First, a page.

Transgalactic (Mass Market Paperbound)
Hard to Find
Three complete novels from a Golden Age master of science fiction in one volume: Empire of the Atom, The Wizard of Linn, and Mission to the Stars. Empire of the Atom and The Wizard of Linn: Global war smashed civilization--or so the legends told--but not all of its machines. A caste of "scientists" arose who knew how to repair and operate the ancient machines, but not how they worked, and worshipped at the altars of the atomic gods who were said to make the machines run. Society was a strange mix of the modern and the medieval, with armies riding on horseback into huge spaceships, then flying to human colonies on other planets to wage war with swords and arrows. Then came the mutant Clane, who would have been put to death for his deformities had he not been born into the ruling family. Though his body was twisted, his mind was brilliant, and he not only recovered the lost science behind the ancient machines, but found the truth behind the legends of civilization's downfall. Alien invaders, not human war, had reduced humanity to barbarism as a prelude for a later return in force to colonize the Solar System. And that return would happen soon, unless Clane could find a way to stop it. . . . For the first time, the entire Clane saga, told in the two novels Empire of the Atom and The Wizard of Linn, is complete in one volume. Mission to the Stars, Van Vogt's sweeping novel of interstellar adventure, is also included, along with the two short novels in the "Ezwal" series, chronicling the struggle of one man to convince a feral but intelligent species to join with humanity in the battle against a mutual enemy--but first he must convince the lone Ezwal who is trapped with him in a deadly jungle to co-operate, or neither will survive. About A.E. Van Vogt: "A. E. Van Vogt's early stories broke like claps of thunder through the science fiction field."--Jack Williamson "I can still recall the impact of his early stories."--Arthur C. Clarke "Nobody . . . came close to matching van Vogt for headlong, breakneck pacing."--Gardner Dozois.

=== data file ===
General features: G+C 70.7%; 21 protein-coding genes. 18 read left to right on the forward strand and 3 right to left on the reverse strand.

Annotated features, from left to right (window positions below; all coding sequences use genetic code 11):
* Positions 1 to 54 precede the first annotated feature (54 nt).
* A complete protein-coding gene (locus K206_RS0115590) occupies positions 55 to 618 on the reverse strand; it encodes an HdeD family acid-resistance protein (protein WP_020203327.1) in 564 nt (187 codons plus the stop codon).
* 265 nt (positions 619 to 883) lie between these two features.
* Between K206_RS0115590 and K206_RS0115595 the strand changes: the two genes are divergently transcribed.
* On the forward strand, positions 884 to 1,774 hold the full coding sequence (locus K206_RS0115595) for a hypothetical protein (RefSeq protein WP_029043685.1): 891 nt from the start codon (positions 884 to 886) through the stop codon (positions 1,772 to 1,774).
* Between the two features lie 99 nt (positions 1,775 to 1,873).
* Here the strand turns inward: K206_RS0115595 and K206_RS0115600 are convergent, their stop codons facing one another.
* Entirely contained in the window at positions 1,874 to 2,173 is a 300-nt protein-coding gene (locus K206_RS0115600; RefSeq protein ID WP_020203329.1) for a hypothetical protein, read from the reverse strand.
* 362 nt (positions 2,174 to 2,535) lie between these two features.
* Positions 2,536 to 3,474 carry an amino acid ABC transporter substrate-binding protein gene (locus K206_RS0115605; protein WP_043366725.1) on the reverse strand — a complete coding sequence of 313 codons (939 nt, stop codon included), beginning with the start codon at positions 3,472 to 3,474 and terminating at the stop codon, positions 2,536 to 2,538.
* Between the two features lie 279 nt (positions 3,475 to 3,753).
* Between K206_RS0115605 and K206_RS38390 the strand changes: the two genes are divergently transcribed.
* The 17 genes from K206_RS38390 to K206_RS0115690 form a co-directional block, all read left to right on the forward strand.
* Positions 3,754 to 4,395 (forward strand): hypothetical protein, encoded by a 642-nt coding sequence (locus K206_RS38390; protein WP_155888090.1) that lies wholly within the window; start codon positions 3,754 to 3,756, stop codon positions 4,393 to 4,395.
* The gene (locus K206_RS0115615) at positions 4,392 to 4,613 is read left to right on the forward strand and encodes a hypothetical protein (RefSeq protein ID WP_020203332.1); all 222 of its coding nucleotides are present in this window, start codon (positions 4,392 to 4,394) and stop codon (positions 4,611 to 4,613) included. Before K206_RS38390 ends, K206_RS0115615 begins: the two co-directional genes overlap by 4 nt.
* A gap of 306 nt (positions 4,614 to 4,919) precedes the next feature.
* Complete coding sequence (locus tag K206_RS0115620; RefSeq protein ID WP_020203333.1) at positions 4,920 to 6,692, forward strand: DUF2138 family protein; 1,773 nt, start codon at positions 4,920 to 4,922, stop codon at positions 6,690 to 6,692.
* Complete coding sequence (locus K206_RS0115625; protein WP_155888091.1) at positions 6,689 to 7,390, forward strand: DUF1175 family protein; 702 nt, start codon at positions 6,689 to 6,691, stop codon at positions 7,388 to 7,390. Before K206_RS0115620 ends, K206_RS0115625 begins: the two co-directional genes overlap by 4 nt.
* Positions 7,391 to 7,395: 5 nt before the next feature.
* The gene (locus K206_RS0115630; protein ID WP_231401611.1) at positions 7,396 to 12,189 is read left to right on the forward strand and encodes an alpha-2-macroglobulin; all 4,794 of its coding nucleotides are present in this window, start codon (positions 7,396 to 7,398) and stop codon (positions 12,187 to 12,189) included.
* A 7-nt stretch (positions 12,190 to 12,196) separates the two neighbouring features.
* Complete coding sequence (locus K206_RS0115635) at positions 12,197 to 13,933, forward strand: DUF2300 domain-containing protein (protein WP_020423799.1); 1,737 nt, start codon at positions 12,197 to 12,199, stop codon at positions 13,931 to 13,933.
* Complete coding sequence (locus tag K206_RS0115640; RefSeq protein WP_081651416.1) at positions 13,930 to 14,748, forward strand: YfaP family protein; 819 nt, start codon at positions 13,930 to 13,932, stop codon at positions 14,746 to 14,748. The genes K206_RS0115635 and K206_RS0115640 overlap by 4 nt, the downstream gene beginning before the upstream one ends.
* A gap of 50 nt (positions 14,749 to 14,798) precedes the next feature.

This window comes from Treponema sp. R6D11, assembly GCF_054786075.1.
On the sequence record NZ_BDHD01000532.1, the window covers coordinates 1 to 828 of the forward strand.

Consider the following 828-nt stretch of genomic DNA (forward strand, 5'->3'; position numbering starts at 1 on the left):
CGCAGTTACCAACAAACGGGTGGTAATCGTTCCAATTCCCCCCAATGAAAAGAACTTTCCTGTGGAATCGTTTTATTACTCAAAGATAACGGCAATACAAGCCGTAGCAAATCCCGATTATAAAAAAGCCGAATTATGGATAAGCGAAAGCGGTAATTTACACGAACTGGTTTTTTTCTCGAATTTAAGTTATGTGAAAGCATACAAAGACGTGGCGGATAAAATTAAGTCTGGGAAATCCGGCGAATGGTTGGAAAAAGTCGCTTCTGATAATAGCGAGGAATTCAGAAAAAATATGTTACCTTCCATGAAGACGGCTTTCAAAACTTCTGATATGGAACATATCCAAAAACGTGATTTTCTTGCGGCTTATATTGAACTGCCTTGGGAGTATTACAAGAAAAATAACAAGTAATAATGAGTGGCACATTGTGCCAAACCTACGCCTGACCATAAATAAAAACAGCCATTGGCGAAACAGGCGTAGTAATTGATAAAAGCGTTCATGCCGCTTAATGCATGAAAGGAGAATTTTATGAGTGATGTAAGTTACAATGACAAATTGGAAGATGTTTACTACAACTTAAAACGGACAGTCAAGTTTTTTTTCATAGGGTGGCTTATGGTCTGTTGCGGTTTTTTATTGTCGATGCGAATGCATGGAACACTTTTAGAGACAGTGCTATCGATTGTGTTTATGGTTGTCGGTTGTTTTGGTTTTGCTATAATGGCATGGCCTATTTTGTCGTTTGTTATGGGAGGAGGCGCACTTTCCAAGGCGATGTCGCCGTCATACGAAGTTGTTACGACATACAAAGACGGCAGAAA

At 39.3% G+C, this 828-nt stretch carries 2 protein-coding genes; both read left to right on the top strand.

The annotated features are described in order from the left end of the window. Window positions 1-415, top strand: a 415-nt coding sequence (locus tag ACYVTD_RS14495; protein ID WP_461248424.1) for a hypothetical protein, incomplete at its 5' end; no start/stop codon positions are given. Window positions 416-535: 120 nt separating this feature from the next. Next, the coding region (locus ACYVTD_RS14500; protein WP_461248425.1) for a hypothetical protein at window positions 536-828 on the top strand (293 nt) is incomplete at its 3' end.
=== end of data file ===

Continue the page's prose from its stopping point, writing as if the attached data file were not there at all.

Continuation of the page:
About the Author
A. E. Van Vogt was one of the giants of the Golden Age of science fiction, when he, with his contemporaries Robert A. Heinlein and Isaac Asimov, completely transformed the genre, leading it to a new level of maturity. His landmark novels Slan and The World of Null-A were two of the most influential SF novels of the 20th century, and were also two of the first SF novels to appear in hardcover from a major publisher. His ability to write complex wheels-within-wheels plots was often imitated, by writers as different as Philip K. Dick and Keith Laumer, but has never been equaled. In 1996 Van Vogt received the Grand Master Nebula Award for a lifetime body of work from the Science Fiction Writers of America. He also was inducted into the Science Fiction and Fantasy Hall of Fame and received a special award from the World Science Fiction Convention. Booklist has noted that "Van Vogt created genuinely different aliens, endowed with extraordinary physical and mental powers as well as appetites, and the genre . . . has thrived on them since."